This Court also entered summary judgment in favor of the Hurley I defendants as to the CEPA retaliation claim because Mrs. Hurley had not been discharged. Id. at 11. This Court did not enter summary for the defendants as to the LAD retaliation claim: the sole argument advanced by the Hurley I defendants in support of summary judgment as to that claim was that Mrs. Hurley's CEPA suit barred her LAD retaliation action, an argument which this Court rejected. Id. at 11-12. A trial was held as to this claim and the other claims remaining in the case from November 22, 1995 to February 2, 1996. The jury found that ACPD and Madamba, but not Rifice, had discriminated against Mrs. Hurley on the basis of sex.

While Hurley I was being litigated, Mr. Hurley filed EEOC and DCR complaints on August 4, 1994, and September 24, 1994, respectively, claiming that he had been discriminated against in retaliation for Mrs. Hurley's original EEOC charge and for his cooperation in the investigation into her charges. Mr. Hurley alleged that between approximately February, 1993, and July 28, 1994, he had been: (1) denied requested reassignments; (2) denied immediate access to a copy of his attendance card; (3) denied a requested vest replacement; (4) suspended; (5) reprimanded for a violation of ACPD sick leave policy; and (6) ordered to see a psychiatrist or psychologist. Mrs. Hurley filed EEOC and DCR complaints on August 24, 1994, claiming that she had been retaliated against for filing her original EEOC charge. She alleged that: (1) on June 8, 1994, she was counseled about her work performance; (2) since approximately June 10, 1994, she had been forced to see medical doctors, psychologists and psychiatrists; and (3) on July 26, 1994, she was told she could not return to work until she had passed a fitness examination.

The retaliation claims alleged in the Hurleys' respective August and September of 1994 administrative complaints never became part of the Hurley I lawsuit. See Hurley v. Atlantic City Police Dep't, 933 F. Supp. 396, 404 (D.N.J. 1996). On July 26, 1996, plaintiffs received their Right to Sue Letter from the EEOC, and on October 23, 1996 they filed the complaint commencing the instant action.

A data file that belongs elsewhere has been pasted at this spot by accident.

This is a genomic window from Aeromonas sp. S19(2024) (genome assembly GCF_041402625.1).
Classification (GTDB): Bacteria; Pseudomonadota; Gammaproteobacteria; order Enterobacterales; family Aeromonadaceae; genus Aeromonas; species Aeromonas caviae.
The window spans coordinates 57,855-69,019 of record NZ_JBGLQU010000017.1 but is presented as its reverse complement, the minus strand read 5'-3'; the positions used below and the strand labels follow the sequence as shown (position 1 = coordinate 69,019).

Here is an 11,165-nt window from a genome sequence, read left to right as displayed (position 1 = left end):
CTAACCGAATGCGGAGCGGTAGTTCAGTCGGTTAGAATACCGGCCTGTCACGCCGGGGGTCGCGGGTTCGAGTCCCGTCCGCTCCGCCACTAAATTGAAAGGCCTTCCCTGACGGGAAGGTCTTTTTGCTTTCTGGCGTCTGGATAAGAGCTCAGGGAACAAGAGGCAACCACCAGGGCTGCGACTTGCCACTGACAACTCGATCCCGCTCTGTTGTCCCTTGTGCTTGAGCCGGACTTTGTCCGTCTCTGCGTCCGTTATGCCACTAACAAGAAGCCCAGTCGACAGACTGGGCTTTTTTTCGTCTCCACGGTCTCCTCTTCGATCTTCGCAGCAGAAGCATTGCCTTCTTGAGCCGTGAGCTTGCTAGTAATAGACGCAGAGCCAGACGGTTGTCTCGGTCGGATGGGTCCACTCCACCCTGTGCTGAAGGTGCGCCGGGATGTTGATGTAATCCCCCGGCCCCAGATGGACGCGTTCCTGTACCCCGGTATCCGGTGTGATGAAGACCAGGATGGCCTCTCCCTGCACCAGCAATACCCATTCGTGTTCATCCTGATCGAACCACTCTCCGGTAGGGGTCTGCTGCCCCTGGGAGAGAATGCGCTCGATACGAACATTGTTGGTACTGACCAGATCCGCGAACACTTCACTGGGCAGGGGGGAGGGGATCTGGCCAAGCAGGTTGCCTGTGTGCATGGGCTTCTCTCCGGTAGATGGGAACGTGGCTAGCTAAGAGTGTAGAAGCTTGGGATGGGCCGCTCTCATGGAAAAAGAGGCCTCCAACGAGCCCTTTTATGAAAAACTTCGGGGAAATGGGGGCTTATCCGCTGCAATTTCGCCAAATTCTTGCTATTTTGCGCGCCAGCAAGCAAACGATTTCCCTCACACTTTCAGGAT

The complaint alleges generally that the Hurleys were subjected to retaliatory actions and to a scheme or ongoing pattern of retaliatory conduct. The complaint gives a few specific examples but provides no factual details. Plaintiffs have identified many specific acts of retaliation in their depositions and answers to interrogatories. As will be explained below, some of these acts will be addressed in this summary judgment proceeding while others will not. Rather than provide a lengthy narration of the events at issue here, this Court will set forth at the beginning of the "Discussion" section a list of the alleged retaliatory acts which have given rise to each plaintiff's complaint.


"[S]ummary judgment is proper 'if the pleadings, depositions, answers to interrogatories, and admissions on file, together with the affidavits, if any, show that there is no genuine issue as to any material fact and that the moving party is entitled to a judgment as a matter of law.'" Celotex Corp. v. Catrett, 477 U.S. 317, 322 (1986) (quoting Fed. R. Civ. P. 56(c)). The moving party bears the initial burden of informing the district court of the basis for its motion. Id. at 323. Where the moving party has carried its initial burden of demonstrating the absence of a genuine issue of material fact, "its opponent must do more than simply show that there is some metaphysical doubt as to the material facts." Matsushita Elec. Idus. Co. v. Zenith Radio Corp., 475 U.S. 574, 586 (1986). The non-moving party may not simply rest on its pleadings to oppose a summary judgment motion but must affirmatively come forward with specific evidence establishing that there is a genuine issue of fact. See Celotex Corp., 477 U.S. at 324.